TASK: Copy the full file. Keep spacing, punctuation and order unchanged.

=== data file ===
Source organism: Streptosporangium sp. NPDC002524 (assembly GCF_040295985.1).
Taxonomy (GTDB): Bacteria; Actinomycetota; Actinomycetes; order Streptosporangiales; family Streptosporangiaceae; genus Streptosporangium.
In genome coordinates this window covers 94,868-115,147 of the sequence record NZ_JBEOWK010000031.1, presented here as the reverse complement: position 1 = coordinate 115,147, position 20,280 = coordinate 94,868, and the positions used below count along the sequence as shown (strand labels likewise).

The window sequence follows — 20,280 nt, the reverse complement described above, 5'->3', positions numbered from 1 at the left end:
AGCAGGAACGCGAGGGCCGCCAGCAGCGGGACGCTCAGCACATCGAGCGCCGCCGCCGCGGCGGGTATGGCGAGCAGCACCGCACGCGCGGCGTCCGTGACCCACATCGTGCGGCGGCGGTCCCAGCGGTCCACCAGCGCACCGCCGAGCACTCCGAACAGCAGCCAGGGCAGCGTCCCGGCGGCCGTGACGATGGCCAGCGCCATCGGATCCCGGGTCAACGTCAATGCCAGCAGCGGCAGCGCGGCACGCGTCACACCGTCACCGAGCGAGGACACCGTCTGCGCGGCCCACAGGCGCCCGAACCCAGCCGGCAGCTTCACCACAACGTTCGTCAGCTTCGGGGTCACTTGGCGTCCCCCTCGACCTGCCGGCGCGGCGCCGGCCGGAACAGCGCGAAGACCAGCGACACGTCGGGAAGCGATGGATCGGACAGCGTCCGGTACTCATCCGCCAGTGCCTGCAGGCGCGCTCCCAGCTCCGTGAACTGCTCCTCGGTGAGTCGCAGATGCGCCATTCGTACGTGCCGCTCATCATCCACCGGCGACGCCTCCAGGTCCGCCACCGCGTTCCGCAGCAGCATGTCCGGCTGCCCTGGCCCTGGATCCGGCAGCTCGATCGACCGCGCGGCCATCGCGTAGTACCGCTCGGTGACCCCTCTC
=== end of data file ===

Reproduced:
Source organism: Streptosporangium sp. NPDC002524 (assembly GCF_040295985.1).
Taxonomy (GTDB): Bacteria; Actinomycetota; Actinomycetes; order Streptosporangiales; family Streptosporangiaceae; genus Streptosporangium.
In genome coordinates this window covers 94,868-115,147 of the sequence record NZ_JBEOWK010000031.1, presented here as the reverse complement: position 1 = coordinate 115,147, position 20,280 = coordinate 94,868, and the positions used below count along the sequence as shown (strand labels likewise).

The window sequence follows — 20,280 nt, the reverse complement described above, 5'->3', positions numbered from 1 at the left end:
AGCAGGAACGCGAGGGCCGCCAGCAGCGGGACGCTCAGCACATCGAGCGCCGCCGCCGCGGCGGGTATGGCGAGCAGCACCGCACGCGCGGCGTCCGTGACCCACATCGTGCGGCGGCGGTCCCAGCGGTCCACCAGCGCACCGCCGAGCACTCCGAACAGCAGCCAGGGCAGCGTCCCGGCGGCCGTGACGATGGCCAGCGCCATCGGATCCCGGGTCAACGTCAATGCCAGCAGCGGCAGCGCGGCACGCGTCACACCGTCACCGAGCGAGGACACCGTCTGCGCGGCCCACAGGCGCCCGAACCCAGCCGGCAGCTTCACCACAACGTTCGTCAGCTTCGGGGTCACTTGGCGTCCCCCTCGACCTGCCGGCGCGGCGCCGGCCGGAACAGCGCGAAGACCAGCGACACGTCGGGAAGCGATGGATCGGACAGCGTCCGGTACTCATCCGCCAGTGCCTGCAGGCGCGCTCCCAGCTCCGTGAACTGCTCCTCGGTGAGTCGCAGATGCGCCATTCGTACGTGCCGCTCATCATCCACCGGCGACGCCTCCAGGTCCGCCACCGCGTTCCGCAGCAGCATGTCCGGCTGCCCTGGCCCTGGATCCGGCAGCTCGATCGACCGCGCGGCCATCGCGTAGTACCGCTCGGTGACCCCTCTC